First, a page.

Review of R. Kratz, Historical and Biblical Israel: The History, Tradition, and Archives of Israel and Judah (2015)


Historical and Biblical Israel: The History, Tradition, and Archives of Israel and Judah, by Reinhard Kratz, is a revised and enlarged English edition of a work that originally appeared in German. Following in the footsteps of the bold 19th century exegete J. Wellhausen, Kratz aims to clarify the relationship between the Israel of history and the “Israel” of the Bible and to reconstruct the historical evolution by which the Hebrew Bible/Old Testament came to be an authoritative tradition for Judaism and Christianity. The work is divided into three sections that build on one another: first, a survey of the history of Israel and Judah until the destruction of the Second Temple as the context in which the biblical tradition arose (part A), second, an investigation into the formation and literary development of that tradition (part B), and lastly, a consideration of the role of scribal archives as the setting in which biblical literature was produced, edited, and transmitted (part C).


Although some of the content has appeared elsewhere separately, the book represents a notable contribution by one of the foremost scholars in contemporary Hebrew Bible study. It succinctly summarizes a wide range of historical and textual research, provides a comprehensive and original synthesis of the data, and could easily function not only as an introduction to German critical scholarship but as an entree to salient discussions and primary resources by means of the thorough and up-to-date footnotes and bibliography. Historical and Biblical Israel is clearly the work of a seasoned scholar who has distilled a vast amount of learning into a rather slim and compact volume.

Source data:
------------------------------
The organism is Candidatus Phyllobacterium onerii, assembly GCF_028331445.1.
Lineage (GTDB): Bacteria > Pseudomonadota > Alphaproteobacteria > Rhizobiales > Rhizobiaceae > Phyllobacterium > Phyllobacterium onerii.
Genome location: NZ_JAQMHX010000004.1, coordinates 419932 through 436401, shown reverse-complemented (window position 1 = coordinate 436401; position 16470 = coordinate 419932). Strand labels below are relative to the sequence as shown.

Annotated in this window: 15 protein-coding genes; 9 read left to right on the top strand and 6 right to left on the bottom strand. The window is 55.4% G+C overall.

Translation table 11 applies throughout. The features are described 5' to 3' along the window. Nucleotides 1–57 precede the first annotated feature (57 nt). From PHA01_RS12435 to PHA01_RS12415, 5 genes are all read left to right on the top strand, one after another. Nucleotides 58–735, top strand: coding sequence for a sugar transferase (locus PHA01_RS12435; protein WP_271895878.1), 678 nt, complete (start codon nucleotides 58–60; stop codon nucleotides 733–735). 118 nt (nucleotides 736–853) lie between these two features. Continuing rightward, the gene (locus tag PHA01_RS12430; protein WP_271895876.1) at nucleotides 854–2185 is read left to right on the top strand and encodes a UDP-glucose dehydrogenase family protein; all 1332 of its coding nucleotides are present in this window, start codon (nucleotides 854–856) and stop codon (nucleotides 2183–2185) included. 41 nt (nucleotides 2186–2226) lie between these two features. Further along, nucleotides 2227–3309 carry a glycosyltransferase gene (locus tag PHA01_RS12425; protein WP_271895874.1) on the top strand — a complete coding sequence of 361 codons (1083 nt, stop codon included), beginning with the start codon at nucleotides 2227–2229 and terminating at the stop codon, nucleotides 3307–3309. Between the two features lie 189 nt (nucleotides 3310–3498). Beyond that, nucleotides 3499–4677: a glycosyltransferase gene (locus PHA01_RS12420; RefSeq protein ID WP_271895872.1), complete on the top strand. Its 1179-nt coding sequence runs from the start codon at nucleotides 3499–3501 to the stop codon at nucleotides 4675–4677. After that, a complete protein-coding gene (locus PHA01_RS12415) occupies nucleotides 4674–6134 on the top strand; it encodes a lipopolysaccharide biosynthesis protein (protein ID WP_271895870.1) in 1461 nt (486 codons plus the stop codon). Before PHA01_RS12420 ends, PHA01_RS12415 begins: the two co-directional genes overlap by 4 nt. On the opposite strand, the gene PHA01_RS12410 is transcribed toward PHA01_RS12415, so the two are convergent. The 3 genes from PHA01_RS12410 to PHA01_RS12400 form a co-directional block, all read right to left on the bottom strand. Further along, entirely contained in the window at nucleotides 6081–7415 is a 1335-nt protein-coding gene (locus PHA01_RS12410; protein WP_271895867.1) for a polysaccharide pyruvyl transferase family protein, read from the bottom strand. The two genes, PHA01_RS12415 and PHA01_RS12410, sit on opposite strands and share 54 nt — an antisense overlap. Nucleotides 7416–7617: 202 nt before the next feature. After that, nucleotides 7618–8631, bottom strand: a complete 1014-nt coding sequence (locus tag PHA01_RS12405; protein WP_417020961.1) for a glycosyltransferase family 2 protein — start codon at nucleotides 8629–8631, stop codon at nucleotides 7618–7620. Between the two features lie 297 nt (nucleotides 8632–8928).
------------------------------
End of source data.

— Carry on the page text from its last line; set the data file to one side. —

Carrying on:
What distinguishes Kratz’s reconstruction of the origin of the Hebrew Bible from other treatments is the degree to which he critically contextualizes it in the larger sweep of political, religious, and cultural history, from the earliest attestation of Israel to the destruction of the Second Temple in 70 CE. The outline of history in part A allows him to see the biblical tradition as largely the product of a period subsequent to the destruction of the Israelite and Judahite kingdoms, when the biblical authors sought to found a new cult and religion, namely biblical Israel/Judaism. In part B the identification of pre-biblical written sources based on historical and comparative considerations is then used to determine how individual traditions were transformed over time into the books of the Bible, which process is dated according to major epochs and caesuras in Israel and Judah’s own history. Finally, in part C Kratz discusses epigraphic evidence from known centers of scribal literary production to suggest that the tradition of biblical Judaism did not become widely authoritative in Palestine or the diaspora until after the Maccabees and Hasmoneans established it as their official religion. The upshot is that while we can trace biblical tradition back to its monarchic-era roots, this religious tradition was of marginal significance in terms of its cultural impact and coexisted with the Canaanite milieu of ancient Israel and Judah that remained dominant in the region until well into the Second Temple period.